Daily Dispatch 1/18/19

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InAlienable
Daily Dispatch

January 18, 2019


After Speaker Pelosi disinvited ‘Individual 1’ from giving the State of the Union address, the latter sent a letter revealing plans for Pelosi and a small delegation of lawmakers to visit troops in Egypt and Afghanistan, telling them they should fly commercial because he won’t let them use government aircraft until he gets his wall – ‘wittingly or unwittingly’ revealing commercial travel plans already in place and thus putting the safety of the congressional delegation at risk.

So, the state of our union remains…

Situation Normal: All Shut Down

Still, the Department of Justice is seeking to fill multiple AUSA positions in the Southern District of Texas (Brownsville and McAllen offices) “in support of border wall civil litigation” – aka eminent domain claims on private land needed to build the border wall.

And ‘Individual 1’ is tweeting about prayer rugs at the border:

Meanwhile, yesterday saw two new revelations regarding child separation. HHS’s Office of Inspector General released a report on “Separated Children Placed in Office of Refugee Resettlement Care,” which reveals that the child separation policy was in effect for nearly a year before the “zero-tolerance” policy was announced. Those separated before June 26, 2018 were informally tracked via an Excel spreadsheet. The OIG concludes:

“The total number of children separated from a parent or guardian by immigration authorities is unknown. Pursuant to a June 2018 Federal District Court order, HHS has thus far identified 2,737 children in its care at that time who were separated from their parents. However, thousands of children may have been separated during an influx that began in 2017, before the accounting required by the Court, and HHS has faced challenges in identifying separated children.” (More on the report.)

And more on family separation from NBC News: “Trump administration officials weighed speeding up the deportation of migrant children by denying them their legal right to asylum hearings after separating them from their parents, according to comments on a late 2017 draft of what became the administration’s family separation policy obtained by NBC News.”

The entire document is available. Here is a snippet:

Speaking of… Human Rights Watch released its World Report 2019, which includes this summary for the United States:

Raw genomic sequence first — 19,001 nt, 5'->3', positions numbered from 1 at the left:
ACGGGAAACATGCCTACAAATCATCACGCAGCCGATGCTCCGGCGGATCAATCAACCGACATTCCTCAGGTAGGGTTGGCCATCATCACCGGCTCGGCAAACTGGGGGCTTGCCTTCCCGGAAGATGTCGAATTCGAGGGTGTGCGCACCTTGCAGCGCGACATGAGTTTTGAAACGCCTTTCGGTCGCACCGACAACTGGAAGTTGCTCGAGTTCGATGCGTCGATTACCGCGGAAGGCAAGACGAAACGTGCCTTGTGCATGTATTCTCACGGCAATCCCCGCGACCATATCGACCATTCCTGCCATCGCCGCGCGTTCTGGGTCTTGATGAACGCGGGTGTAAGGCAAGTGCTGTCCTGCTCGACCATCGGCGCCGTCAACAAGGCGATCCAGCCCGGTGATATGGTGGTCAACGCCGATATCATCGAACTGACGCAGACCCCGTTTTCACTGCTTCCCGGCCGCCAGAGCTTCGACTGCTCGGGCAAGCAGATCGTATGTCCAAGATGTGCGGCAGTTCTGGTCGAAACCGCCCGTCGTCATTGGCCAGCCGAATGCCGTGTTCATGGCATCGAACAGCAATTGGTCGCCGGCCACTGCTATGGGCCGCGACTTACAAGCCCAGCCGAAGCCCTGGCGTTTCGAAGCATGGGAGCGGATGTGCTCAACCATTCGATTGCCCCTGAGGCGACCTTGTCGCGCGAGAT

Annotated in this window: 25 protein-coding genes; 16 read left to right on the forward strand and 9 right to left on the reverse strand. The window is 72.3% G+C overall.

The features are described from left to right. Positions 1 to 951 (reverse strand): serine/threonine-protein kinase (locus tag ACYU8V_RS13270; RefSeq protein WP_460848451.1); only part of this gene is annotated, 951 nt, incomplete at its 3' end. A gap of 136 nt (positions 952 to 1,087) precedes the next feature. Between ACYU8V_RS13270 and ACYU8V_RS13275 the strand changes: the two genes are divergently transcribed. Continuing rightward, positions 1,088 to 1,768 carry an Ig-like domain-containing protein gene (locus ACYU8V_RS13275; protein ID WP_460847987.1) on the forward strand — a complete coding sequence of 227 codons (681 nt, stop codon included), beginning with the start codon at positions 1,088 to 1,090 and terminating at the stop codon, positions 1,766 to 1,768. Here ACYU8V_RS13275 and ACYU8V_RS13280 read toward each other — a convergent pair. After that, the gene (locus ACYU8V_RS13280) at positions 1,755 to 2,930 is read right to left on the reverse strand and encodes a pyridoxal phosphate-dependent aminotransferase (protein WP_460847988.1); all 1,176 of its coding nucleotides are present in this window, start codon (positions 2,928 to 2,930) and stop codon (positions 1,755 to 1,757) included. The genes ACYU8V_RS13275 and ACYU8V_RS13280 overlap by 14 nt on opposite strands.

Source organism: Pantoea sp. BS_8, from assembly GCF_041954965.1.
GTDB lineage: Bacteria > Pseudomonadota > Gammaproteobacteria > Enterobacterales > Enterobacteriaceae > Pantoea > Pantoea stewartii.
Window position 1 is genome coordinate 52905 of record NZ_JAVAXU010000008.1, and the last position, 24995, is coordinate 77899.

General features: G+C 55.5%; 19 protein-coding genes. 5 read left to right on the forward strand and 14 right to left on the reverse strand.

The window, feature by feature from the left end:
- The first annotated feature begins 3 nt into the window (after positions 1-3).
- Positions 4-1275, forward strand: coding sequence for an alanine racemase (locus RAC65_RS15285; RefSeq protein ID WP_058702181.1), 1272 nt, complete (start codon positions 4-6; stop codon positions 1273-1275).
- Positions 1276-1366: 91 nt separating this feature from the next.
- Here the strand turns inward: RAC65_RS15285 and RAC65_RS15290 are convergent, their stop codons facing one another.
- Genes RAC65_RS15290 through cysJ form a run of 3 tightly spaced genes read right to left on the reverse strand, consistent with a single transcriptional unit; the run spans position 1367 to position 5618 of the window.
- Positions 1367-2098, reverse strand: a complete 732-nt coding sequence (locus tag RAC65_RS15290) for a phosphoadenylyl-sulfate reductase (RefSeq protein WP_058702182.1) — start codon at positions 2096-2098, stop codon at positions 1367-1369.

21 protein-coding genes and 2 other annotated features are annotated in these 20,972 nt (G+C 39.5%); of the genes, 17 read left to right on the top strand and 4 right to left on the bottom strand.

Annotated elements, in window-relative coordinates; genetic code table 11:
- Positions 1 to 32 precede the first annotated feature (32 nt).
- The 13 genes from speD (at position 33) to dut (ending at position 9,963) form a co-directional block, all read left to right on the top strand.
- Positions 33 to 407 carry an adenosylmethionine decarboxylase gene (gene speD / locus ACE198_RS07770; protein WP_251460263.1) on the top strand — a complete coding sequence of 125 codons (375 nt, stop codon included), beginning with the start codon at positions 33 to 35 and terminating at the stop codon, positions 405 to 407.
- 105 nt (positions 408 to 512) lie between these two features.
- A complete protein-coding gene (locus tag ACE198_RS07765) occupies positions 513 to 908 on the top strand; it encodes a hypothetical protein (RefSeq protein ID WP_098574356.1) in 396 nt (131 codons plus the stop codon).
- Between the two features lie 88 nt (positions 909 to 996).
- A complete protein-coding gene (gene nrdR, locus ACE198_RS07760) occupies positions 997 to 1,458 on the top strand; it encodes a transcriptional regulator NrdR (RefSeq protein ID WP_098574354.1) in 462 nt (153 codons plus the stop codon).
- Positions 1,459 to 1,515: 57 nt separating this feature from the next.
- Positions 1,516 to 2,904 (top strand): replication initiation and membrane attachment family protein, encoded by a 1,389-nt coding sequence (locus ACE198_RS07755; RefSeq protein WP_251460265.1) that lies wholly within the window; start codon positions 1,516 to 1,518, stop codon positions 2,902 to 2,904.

“The United States continued to move backward on human rights at home and abroad in the second year of President Donald Trump’s administration. With Trump’s Republican party controlling the legislative branch in 2018, his administration and Congress were able to pass laws, implement regulations, and carry out policies that violate or undermine human rights.

“Despite Trump signaling support for minimal reforms, his administration rolled back initiatives meant to reduce over-incarceration in the US, implemented an array of anti-immigration policies, and worked to undermine a national insurance program that helps Americans obtain affordable health care, including important reproductive care for women. The Trump administration also continued to support abusive governments abroad militarily, financially, and diplomatically.

“Though it has expressed support for some international initiatives aimed at sanctioning individuals and governments committing human rights abuses, overall administration policy undermined multilateral institutions and international judicial bodies seeking to hold people accountable for egregious human rights violations.”

Reuters reports on “$11 toothpaste: Immigrants pay big for basics at private ICE lock-ups.”

Finally, a timeline of Steve King’s very bad week.

 


 

Daily Dispatch 1/17/19

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InAlienable
Daily Dispatch

January 17, 2019


Today’s news is pretty much the same as yesterday’s news: shutdown gridlock – no end in sight.